DOES THINKING prevent evil? Can critical self-reflection protect a person from participating in evil, particularly in a totalitarian regime? The distinguished political philosopher Hannah Arendt (1906-1975) thought so. Her famous 1963 case study Eichmann in Jerusalem advanced the thesis that Adolf Eichmann's inability to think--his extraordinary shallowness--led him blindly to pursue evil. His supervision of genocide could not be attributed to great vice, to culpable passions, to the influence of ideology, or to the existence of misplaced idealism. He was not monstrous, or demonic, or even stupid, merely banal. Eichmann was the sort of mindless bureaucrat who was essential to the functioning of a totalitarian state.
Arendt was one of her age's greatest intellectuals. She highly valued thinking. She valued it for its own sake. Yet, in Eichmann in Jerusalem, she provided an additional, utilitarian rationale for thinking. (1) Properly exercised, it could help people avoid moral catastrophe. Arendt spent the last twelve years of life theorizing about what it meant to think, and specifically what it meant to think in practical terms about moral and political matters. (2) Her works addressing this issue are widely acknowledged to be substantial and provocative. Yet, in the end, like most intellectuals, Arendt overvalued the power of thinking, in this instance overestimating its influence on individual conduct.
We know now that Arendt's description of a "new type of criminal" uninfluenced by ideology and unmotivated by wickedness simply was not a factual description of Eichmann. David Cesarani's biography of Eichmann carefully details the Nazi's moral disintegration in the face of a debased ideology and a morally corrupt bureaucracy. (3) Arendt's thesis nonetheless remains provocative. Even if her banality-of-evil thesis did not accurately describe Eichmann, she believed that her understanding captured a broader truth explaining how so many ordinary people could so effortlessly and enthusiastically commit evil acts in a totalitarian state. "The Trouble with Eichmann," wrote Arendt, "was precisely that there were so many like him, and that the many were neither perverted nor sadistic, that they were, and still are, terribly and terrifyingly normal." (4)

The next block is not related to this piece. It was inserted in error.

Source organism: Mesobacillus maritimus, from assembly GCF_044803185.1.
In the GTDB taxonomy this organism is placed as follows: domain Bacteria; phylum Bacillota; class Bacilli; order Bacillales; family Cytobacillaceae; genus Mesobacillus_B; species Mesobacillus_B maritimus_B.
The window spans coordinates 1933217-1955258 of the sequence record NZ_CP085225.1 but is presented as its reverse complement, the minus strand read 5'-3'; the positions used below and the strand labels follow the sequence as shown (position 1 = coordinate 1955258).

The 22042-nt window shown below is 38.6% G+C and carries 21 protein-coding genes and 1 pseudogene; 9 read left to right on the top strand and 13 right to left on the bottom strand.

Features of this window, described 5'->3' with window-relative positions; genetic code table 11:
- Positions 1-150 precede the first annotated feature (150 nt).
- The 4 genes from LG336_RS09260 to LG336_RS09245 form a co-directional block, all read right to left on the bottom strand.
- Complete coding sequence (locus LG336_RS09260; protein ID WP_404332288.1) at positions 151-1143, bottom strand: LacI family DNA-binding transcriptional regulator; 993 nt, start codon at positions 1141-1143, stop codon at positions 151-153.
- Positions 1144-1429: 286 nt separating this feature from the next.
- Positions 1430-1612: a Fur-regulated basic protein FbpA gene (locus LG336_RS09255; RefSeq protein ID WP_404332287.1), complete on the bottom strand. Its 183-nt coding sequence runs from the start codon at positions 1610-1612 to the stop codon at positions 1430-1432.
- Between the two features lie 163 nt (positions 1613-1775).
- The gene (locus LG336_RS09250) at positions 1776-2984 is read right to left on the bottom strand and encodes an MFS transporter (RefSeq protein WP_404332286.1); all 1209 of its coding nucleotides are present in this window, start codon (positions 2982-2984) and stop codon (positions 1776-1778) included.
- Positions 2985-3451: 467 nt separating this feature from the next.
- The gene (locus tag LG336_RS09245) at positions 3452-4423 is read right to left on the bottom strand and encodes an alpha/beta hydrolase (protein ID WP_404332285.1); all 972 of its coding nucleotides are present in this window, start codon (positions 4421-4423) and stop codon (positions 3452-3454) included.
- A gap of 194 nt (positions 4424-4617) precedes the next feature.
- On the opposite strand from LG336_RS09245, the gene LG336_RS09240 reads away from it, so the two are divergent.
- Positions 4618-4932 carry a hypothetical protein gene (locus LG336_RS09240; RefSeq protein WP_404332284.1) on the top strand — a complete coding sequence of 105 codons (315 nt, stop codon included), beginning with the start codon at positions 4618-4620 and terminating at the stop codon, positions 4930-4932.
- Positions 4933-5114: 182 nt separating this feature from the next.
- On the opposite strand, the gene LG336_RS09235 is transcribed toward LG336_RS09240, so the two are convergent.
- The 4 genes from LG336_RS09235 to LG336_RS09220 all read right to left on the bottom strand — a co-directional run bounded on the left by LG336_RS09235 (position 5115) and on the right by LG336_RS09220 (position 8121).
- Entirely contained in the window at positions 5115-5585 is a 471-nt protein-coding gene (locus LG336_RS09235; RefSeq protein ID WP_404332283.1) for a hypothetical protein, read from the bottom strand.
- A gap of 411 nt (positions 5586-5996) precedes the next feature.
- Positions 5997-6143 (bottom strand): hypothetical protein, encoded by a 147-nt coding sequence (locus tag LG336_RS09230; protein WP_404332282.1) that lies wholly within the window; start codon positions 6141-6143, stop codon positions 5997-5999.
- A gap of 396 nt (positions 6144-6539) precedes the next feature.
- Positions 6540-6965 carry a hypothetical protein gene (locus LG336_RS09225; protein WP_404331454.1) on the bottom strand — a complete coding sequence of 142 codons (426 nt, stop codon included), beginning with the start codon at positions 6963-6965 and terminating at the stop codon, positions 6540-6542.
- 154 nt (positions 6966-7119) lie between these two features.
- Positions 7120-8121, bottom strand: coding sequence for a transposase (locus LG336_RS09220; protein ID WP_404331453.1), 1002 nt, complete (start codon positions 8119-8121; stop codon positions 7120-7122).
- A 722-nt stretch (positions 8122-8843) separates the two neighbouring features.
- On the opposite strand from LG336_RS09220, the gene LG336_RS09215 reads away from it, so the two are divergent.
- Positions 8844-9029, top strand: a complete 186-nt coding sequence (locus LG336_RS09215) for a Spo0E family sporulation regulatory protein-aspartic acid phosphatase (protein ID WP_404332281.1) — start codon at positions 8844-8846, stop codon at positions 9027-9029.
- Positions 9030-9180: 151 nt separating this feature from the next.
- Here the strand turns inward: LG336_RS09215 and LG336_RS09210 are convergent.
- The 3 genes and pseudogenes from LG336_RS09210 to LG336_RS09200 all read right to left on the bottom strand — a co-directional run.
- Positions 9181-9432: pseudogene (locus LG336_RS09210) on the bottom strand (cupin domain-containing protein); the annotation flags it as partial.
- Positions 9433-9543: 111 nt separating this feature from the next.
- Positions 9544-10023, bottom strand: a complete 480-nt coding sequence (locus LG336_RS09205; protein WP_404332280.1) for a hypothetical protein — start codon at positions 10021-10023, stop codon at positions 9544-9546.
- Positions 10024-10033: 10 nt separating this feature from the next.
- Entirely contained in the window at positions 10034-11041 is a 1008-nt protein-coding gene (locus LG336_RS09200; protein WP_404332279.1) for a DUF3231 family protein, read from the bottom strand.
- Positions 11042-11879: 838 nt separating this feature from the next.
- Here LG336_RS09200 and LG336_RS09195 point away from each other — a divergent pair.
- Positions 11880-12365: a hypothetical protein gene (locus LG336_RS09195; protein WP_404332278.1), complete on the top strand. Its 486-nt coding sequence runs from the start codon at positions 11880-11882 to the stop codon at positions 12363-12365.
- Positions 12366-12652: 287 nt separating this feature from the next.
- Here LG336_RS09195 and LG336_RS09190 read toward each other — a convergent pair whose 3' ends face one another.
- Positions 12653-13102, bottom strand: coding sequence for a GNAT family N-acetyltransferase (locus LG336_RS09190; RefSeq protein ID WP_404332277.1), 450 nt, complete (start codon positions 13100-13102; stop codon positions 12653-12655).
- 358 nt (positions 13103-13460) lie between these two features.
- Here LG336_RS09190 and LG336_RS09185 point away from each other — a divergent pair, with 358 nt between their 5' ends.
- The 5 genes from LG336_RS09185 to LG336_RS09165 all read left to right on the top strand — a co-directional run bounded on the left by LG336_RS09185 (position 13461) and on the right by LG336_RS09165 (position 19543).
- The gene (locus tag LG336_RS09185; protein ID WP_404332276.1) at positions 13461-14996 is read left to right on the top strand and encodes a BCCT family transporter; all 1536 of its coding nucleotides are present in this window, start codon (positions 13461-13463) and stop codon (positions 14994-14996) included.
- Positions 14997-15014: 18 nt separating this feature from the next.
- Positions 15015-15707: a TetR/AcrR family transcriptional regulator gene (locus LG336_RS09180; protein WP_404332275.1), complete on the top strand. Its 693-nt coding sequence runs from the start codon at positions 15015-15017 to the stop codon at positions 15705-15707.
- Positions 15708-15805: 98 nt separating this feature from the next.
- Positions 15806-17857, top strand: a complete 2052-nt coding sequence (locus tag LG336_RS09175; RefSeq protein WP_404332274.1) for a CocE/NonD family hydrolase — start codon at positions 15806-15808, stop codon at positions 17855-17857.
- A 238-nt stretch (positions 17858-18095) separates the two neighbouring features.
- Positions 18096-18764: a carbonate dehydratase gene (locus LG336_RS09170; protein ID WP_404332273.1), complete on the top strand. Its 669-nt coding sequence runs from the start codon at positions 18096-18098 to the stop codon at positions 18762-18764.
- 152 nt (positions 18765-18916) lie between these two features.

Although Arendt believed that Eichmann and those like him were responsible for their actions and therefore deserved to be punished, she nonetheless was particularly troubled by this banal genocidal-minded bureaucrat who "commits his crimes under circumstances that make it well-nigh impossible for him to know or to feel what he is doing is wrong." (5) Arendt initially was concerned with the inner life, the conscience, and the judgment of a perpetrator who participated in genocide in the Nazi state. Most striking to her was how easy it had been to reverse that most basic moral rule--Thou shalt not murder--only later (during times of normalcy after the regime's collapse) to see it effortlessly again reversed to its original form. The perversity of the Nazi regime was reflected by what it had done by normal human beings, who were now tempted by the newly forbidden, namely, "not to murder, not to rob, not let their neighbors go off to their doom ... and not to become accomplices in all these crimes by benefiting [sic] from them." "But, God knows," Arendt ruefully added, "they knew how to resist temptation." (6)
The attraction of Arendt's banality-of-evil formulation is its seeming capacity to explain how so many people [in totalitarian states] could participate in evil actions. The brief answer she furnished was that many such people were neither demonic nor unusual, merely unreflective. As she thought through the problem of evil and thinking, Arendt increasingly wondered how Eichmann had become the person he was and whether such a person could have turned out differently. Her interest was no mere theoretical matter. Her encounters with Nazism …